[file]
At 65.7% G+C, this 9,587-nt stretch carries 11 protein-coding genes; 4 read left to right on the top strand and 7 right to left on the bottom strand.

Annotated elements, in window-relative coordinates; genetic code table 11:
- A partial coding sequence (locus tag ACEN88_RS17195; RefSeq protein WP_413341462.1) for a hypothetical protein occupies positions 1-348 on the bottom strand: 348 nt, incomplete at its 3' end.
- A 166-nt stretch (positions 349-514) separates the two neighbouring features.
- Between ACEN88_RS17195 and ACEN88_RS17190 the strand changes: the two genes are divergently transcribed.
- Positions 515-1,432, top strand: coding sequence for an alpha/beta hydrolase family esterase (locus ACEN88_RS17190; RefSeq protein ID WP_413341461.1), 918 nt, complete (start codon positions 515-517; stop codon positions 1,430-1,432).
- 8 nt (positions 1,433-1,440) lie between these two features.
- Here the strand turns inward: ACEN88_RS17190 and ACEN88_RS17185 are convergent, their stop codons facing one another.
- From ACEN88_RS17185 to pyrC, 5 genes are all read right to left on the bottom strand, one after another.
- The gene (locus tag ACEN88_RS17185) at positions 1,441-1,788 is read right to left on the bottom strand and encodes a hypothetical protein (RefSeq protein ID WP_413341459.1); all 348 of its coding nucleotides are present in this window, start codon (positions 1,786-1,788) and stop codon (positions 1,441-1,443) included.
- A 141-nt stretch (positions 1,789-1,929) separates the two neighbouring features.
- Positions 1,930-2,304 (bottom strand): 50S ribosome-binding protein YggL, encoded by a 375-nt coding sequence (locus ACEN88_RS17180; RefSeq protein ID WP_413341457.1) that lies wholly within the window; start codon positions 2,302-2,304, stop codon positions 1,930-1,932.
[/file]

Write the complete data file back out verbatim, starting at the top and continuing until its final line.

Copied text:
At 65.7% G+C, this 9,587-nt stretch carries 11 protein-coding genes; 4 read left to right on the top strand and 7 right to left on the bottom strand.

Annotated elements, in window-relative coordinates; genetic code table 11:
- A partial coding sequence (locus tag ACEN88_RS17195; RefSeq protein WP_413341462.1) for a hypothetical protein occupies positions 1-348 on the bottom strand: 348 nt, incomplete at its 3' end.
- A 166-nt stretch (positions 349-514) separates the two neighbouring features.
- Between ACEN88_RS17195 and ACEN88_RS17190 the strand changes: the two genes are divergently transcribed.
- Positions 515-1,432, top strand: coding sequence for an alpha/beta hydrolase family esterase (locus ACEN88_RS17190; RefSeq protein ID WP_413341461.1), 918 nt, complete (start codon positions 515-517; stop codon positions 1,430-1,432).
- 8 nt (positions 1,433-1,440) lie between these two features.
- Here the strand turns inward: ACEN88_RS17190 and ACEN88_RS17185 are convergent, their stop codons facing one another.
- From ACEN88_RS17185 to pyrC, 5 genes are all read right to left on the bottom strand, one after another.
- The gene (locus tag ACEN88_RS17185) at positions 1,441-1,788 is read right to left on the bottom strand and encodes a hypothetical protein (RefSeq protein ID WP_413341459.1); all 348 of its coding nucleotides are present in this window, start codon (positions 1,786-1,788) and stop codon (positions 1,441-1,443) included.
- A 141-nt stretch (positions 1,789-1,929) separates the two neighbouring features.
- Positions 1,930-2,304 (bottom strand): 50S ribosome-binding protein YggL, encoded by a 375-nt coding sequence (locus ACEN88_RS17180; RefSeq protein ID WP_413341457.1) that lies wholly within the window; start codon positions 2,302-2,304, stop codon positions 1,930-1,932.